Vickers 3 Man Light Tank, L3E1, L3E2
One issue that had already arisen and been tackled at various levels was the growing awareness that a two-man tank was inadequate, certainly when it came to the role of the tank commander, who was also the gunner and wireless operator, as well as having a host of other, less tangible duties. Two Royal Tank Corps officers tackled the matter in a magazine article with the eye-catching title of ‘The two-and-a-half-man light tank’, although more realistically it soon became evident that anything less than a three-man tank would not be effective. As a result, the next two prototypes (L3E1 and L3E2) mounted larger turrets that could accommodate an extra man, and advantage was taken of the additional space to ft a second machine gun. This was a .50-cal Vickers gun, which at that time qualifed as an anti-tank weapon. The first prototype was fitted with a full-width turret, squared off at the back and ﬂat on top, with what was known as a bishop’s mitre cupola situated offset to the right on top. There is no evidence of a second hatch, and if the commander monopolised the cupola the gunner still had enough to do managing the guns. By 1939 the turret had been removed and the tank became the carrier/launcher vehicle for the prototype scissors bridge designed by a Royal Engineer offcer and staff from the Experimental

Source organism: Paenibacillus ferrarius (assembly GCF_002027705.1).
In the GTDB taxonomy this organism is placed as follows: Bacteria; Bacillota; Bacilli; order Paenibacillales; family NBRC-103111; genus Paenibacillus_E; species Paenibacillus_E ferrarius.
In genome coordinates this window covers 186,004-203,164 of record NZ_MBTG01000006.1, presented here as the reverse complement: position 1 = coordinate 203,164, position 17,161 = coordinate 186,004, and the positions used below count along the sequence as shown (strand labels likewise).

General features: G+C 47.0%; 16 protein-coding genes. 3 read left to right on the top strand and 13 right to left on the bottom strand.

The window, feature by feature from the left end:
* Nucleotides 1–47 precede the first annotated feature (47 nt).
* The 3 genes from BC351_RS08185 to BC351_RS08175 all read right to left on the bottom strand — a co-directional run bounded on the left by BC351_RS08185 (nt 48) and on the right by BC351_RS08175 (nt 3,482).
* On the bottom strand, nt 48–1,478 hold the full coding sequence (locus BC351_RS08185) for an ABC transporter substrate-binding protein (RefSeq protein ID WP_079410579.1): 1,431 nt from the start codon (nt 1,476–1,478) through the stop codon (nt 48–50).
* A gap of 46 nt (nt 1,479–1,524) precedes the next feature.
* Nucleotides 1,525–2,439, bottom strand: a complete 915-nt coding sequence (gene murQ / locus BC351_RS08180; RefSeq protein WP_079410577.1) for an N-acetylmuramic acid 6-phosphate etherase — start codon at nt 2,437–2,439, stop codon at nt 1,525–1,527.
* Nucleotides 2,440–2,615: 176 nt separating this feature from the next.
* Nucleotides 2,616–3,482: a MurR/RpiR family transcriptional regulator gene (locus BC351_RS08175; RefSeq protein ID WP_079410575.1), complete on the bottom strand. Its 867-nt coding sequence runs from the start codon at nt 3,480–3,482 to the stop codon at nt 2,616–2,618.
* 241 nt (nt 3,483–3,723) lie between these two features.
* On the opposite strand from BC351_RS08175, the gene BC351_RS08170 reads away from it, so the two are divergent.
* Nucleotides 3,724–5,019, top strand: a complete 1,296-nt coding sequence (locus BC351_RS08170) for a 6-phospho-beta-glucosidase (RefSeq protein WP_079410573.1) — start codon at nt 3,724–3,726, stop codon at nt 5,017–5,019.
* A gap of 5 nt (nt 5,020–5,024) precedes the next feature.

Bridging Establishment at Christchurch. The second prototype, L3E2, had a different turret design, sloped at the back and with a drum-shaped cupola for the commander on the right. Alongside it on the left was a simple hatch for the third man so he could at least poke his head out and see what was going on. The turret, being larger and heavier than on the two-man tanks, was ftted with a crowded ball race to make it easier to traverse, and was secured by six brackets to prevent it from jumping off. The turret also included a rotating portion of the ﬂoor, which carried wireless batteries, ammunition containers and a seat for the gunner, attached to a stay, while the commander was provided with a rotating cupola so that he could survey the battlefeld. Geared traverse was also available, as it had been for all the earlier light tanks, although one revolution of the handwheel shifted the turret by only three degrees. In this form it was clearly similar to the production tank, 22 of which were built, suffcient for one mixed tank battalion.
Two prototypes of three-seater tanks were constructed (mild steel) by Vickers in 1933, on the basis of Mark IV. The two-seater turret was equipped with a cupola of commander. This tank of 4.4 tons was propelled by a six-cylinder motor Meadows EAST of 90 hp. The armament consisted of a machine-gun .50 (12.7 mm) Vickers and a machine-gun .303 (7.7 mm) Vickers assembled on swivelling turret.
Light Tank L3E1
Light Tank L3E1